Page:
People come to aikido for many reasons. Some want to improve their physical fitness, coordination and flexibility; others want to find a spiritual and physical balance; still others are seeking a martial practice that includes weapons and other training. At Brooklyn Aikikai, students of all ages and backgrounds are welcome. There is no wrong time to begin aikido. One needs an open spirit and a desire to work hard. Your skill level in another sport or activity will not necessarily help you with this unique martial practice. Although your fitness will improve, aikido is not about strength, nor is it competitive. Students of all ages and experience train together on the mat and learn from each other. As a new practitioner, your first three months of training will be exciting, challenging, and sometimes daunting. A ranking student, or the head instructor, will work with you personally during your first few classes until you have accomplished some of the basic skills necessary for your safety. Only half of aikido is applying a technique – the other half is protecting yourself and falling safely. Learning how to fall and roll is the essential first step of aikido. You may find, after your first class, that you've used muscle sets you had no idea you had. You will feel it and this is normal. Aikido takes time. You cannot expect to become a master overnight! At Brooklyn Aikikai, we ask you to watch a class before signing up. Once you decide to begin training, you are asked to sign up for three months to be comfortable with the basics. The more you train, the faster you will gain fitness, awareness, and confidence. New students should plan on that in order to progress. Beginners are welcome at any aikido class. If aikido seems difficult at first, one of the attractions of the practice is that it is always challenging: even aikidoka who have practiced for thirty years find something to learn and improve in every practice. One important thing to remember when you are training on the mat is that the movements are not the only lesson to learn. How you train and the commitment you bring to it, is very important. We train with a partner in order to learn how to feel and respond to each other's energy. Respect for your teachers, your partners, and yourself, is very important in aikido. Bring a courageous and bold spirit to the dojo. The nature of this training is difficult, and one must persist. Push forward! Welcome.
adults' dues (unlimited classes)
Contributing membership level 1 = $50
Contributing membership level 2 = $75
Contributing membership level 3 = $100
Sustaining membership = $125
Generating membership level 1 = $150
Generating membership level 2 = $200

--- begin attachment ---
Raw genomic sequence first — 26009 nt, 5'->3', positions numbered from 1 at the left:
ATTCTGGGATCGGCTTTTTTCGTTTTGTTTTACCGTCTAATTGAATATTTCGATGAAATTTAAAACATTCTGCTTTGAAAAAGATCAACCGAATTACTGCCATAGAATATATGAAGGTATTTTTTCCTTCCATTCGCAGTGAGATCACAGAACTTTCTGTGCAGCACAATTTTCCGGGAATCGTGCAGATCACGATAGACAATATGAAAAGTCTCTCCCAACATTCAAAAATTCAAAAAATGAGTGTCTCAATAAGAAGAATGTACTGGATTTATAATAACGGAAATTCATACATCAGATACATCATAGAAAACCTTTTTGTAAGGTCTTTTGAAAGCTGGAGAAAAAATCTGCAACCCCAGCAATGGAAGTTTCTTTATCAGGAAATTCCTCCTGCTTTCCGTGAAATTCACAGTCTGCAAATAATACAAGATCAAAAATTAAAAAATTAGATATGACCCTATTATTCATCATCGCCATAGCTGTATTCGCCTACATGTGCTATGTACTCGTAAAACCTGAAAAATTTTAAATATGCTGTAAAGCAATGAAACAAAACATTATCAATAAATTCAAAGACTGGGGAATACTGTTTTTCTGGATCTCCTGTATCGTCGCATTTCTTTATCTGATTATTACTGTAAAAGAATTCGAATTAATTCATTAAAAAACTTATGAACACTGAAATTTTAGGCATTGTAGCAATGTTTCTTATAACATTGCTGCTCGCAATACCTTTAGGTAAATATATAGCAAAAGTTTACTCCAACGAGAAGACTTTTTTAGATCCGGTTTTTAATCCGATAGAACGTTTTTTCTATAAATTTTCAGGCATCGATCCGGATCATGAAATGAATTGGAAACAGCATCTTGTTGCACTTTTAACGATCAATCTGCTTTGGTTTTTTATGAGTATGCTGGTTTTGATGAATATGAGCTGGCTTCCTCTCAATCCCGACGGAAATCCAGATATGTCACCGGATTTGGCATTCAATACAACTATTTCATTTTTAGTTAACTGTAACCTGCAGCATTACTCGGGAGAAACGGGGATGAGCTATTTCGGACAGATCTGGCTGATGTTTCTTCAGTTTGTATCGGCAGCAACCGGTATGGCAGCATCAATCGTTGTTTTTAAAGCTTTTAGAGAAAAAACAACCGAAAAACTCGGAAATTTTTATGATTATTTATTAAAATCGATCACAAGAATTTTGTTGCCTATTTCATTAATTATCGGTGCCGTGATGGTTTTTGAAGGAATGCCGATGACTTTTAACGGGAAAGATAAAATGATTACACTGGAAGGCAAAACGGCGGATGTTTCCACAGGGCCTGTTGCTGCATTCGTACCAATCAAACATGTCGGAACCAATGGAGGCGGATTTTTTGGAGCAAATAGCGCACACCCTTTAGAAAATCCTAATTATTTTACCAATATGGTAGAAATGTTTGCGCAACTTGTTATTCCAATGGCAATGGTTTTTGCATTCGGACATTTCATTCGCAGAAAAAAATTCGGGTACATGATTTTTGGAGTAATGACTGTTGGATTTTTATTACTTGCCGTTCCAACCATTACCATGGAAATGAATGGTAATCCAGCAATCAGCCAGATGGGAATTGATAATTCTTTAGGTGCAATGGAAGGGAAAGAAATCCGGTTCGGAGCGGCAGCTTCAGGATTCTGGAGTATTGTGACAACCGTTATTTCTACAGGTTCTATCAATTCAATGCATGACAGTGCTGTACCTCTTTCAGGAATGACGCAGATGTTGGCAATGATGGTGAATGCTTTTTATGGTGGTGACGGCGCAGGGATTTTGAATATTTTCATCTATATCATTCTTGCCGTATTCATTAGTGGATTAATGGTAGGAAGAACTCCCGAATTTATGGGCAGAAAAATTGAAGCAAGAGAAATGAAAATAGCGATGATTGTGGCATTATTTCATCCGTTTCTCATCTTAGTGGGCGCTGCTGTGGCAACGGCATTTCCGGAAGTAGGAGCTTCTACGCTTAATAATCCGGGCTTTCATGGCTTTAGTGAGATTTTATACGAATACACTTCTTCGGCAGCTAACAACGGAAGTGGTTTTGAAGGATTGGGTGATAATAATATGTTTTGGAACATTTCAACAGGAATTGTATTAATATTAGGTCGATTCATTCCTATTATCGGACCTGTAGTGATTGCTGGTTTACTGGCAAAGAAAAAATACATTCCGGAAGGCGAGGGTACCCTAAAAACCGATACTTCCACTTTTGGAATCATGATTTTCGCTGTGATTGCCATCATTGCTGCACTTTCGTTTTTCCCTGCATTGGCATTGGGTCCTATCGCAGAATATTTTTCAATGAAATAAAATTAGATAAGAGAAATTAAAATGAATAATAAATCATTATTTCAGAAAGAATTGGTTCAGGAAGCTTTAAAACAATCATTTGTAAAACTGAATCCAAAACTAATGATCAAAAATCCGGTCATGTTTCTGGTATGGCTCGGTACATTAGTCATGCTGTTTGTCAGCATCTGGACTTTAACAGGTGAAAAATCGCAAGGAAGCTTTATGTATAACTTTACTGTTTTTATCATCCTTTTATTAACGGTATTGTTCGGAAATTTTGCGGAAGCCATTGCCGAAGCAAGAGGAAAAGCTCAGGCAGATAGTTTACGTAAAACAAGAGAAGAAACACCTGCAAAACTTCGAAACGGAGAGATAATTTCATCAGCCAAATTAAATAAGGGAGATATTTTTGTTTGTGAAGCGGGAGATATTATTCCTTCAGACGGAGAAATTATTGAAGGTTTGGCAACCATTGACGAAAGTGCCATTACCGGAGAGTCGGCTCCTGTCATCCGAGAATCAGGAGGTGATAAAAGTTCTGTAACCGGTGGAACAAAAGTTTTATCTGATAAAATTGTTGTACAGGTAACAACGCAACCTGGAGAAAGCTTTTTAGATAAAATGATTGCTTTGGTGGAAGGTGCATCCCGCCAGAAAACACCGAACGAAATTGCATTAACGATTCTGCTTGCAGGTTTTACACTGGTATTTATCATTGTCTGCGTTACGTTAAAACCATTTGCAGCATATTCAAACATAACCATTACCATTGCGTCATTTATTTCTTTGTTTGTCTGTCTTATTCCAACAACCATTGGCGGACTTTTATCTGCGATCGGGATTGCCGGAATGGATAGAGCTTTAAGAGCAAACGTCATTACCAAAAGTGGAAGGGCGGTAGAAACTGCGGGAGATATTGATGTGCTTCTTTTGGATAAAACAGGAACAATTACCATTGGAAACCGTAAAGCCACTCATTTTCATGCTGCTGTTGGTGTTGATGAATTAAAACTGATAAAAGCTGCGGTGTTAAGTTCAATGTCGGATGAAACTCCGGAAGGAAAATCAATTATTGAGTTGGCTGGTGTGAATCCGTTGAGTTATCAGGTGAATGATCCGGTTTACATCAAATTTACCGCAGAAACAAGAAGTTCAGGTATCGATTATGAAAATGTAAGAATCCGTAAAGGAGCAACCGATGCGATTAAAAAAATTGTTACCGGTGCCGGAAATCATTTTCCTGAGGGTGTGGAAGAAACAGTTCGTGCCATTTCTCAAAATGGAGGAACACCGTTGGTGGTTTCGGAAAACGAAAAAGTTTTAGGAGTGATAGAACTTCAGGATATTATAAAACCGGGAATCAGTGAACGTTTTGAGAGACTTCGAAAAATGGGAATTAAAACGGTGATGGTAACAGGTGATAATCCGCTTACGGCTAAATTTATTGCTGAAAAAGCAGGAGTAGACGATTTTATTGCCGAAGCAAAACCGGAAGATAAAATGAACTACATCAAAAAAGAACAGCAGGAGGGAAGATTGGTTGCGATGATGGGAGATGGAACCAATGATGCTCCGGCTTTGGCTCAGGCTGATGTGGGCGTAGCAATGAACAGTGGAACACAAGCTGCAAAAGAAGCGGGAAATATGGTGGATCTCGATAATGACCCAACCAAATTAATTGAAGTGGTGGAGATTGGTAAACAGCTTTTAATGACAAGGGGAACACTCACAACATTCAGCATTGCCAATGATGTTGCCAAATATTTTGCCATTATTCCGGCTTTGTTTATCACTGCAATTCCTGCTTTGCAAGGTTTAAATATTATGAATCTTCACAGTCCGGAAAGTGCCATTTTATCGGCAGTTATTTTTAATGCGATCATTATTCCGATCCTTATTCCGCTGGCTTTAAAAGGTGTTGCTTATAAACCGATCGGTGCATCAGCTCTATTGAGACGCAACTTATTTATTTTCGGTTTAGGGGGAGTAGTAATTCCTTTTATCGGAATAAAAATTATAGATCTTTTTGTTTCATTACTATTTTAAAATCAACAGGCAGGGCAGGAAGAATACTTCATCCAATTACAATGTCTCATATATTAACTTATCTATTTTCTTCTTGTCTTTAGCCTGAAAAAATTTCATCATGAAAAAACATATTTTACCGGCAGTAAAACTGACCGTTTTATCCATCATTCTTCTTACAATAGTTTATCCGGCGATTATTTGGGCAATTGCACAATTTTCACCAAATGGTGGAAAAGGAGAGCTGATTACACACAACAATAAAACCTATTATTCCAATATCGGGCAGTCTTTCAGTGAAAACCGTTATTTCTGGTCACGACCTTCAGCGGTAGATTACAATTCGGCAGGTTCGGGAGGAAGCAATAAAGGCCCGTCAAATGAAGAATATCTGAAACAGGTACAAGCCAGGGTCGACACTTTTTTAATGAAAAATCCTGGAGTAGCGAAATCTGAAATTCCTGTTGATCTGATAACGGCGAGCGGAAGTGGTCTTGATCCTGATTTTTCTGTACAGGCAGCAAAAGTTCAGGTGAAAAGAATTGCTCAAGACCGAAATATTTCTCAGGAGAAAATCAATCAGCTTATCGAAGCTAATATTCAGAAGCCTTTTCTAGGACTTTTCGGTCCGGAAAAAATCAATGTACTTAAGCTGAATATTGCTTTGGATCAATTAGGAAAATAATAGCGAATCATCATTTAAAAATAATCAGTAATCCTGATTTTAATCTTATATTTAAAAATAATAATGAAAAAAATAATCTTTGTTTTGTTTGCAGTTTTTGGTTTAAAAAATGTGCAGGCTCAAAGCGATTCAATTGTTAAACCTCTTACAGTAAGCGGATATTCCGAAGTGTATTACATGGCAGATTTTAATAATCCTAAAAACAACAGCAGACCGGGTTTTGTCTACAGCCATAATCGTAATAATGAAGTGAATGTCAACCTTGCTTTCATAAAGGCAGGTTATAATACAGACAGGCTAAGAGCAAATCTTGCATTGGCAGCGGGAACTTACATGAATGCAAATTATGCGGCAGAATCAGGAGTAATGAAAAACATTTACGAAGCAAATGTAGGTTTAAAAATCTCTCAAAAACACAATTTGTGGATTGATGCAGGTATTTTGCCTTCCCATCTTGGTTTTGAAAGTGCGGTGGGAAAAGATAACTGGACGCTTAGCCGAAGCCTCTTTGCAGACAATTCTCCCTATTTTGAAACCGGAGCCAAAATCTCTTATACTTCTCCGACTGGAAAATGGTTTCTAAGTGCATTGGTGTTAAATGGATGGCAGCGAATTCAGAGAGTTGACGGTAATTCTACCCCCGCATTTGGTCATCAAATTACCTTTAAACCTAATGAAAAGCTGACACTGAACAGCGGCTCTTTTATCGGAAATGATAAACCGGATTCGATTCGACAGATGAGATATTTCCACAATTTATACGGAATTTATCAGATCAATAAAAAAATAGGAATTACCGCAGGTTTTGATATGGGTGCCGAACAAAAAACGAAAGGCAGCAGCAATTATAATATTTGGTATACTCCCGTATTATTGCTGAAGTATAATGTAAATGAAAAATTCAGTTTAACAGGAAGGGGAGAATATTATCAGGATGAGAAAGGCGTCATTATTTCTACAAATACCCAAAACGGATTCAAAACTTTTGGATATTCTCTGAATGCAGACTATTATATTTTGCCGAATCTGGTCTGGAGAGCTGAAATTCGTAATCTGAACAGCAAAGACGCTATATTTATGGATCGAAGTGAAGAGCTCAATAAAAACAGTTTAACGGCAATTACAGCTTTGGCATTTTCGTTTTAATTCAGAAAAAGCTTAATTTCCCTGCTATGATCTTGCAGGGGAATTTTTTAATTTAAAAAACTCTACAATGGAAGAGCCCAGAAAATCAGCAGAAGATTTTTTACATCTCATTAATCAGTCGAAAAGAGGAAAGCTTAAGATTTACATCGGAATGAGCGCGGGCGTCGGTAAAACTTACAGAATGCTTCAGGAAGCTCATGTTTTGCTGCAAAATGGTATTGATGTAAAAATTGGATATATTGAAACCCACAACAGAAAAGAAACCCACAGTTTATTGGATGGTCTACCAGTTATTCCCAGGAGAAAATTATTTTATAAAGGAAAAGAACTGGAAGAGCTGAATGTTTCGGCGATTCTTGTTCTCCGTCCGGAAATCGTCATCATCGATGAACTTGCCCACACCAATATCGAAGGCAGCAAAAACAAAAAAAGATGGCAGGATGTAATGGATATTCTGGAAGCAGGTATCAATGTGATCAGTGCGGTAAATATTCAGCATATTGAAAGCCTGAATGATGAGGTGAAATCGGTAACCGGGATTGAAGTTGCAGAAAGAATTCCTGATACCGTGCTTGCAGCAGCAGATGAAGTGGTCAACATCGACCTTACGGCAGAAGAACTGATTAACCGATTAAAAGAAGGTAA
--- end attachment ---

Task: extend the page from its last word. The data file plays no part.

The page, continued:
Generating membership level 3 = $250
In hopes of furthering our mission and becoming a more equitable institution, we have established a sliding scale membership system. Our goal is to share more equitably amongst members the cost of maintaining our practice in Brooklyn and to open our doors more widely to those who might not otherwise be able to afford our fees.
Members choose a membership level (see above) when joining. The different levels simply represent what you are able to pay on a monthly basis and the “Sustaining Membership” is what we were charging for dues in 2021 before implementing the sliding scale.
Member dues help keep the dojo open and operating. They are not a payment for instruction. Dues are non refundable.
Joining the dojo
New Adult Members
1. You must come observe a class before joining.
2. Choose a monthly membership level (see above) . All levels cover unlimited classes.
3. Email Kate at firstname.lastname@example.org to set up your membership and invoices.
4. Pay for three months. (After that you can continue on a month to month basis. If this presents a serious financial burden, please speak with one of the instructors.)
5. Purchase a uniform (through Kate) at the discounted rate of only $35 (full price is $50)
6. Start training!
When I first started at Brooklyn Aikikai it was to motivate myself to exercise. I remember observing a class and wanting that sense of physical rigor and strength. What I did not expect was to be part of such an encouraging community that gives direct attention to growth as a martial artist and personhood. Now, the two support each other; Brooklyn Aikikai is not just a place to push yourself beyond your limits, but to contribute to the investigation of the entire practice by demanding more of yourself, and others, on and off the mat.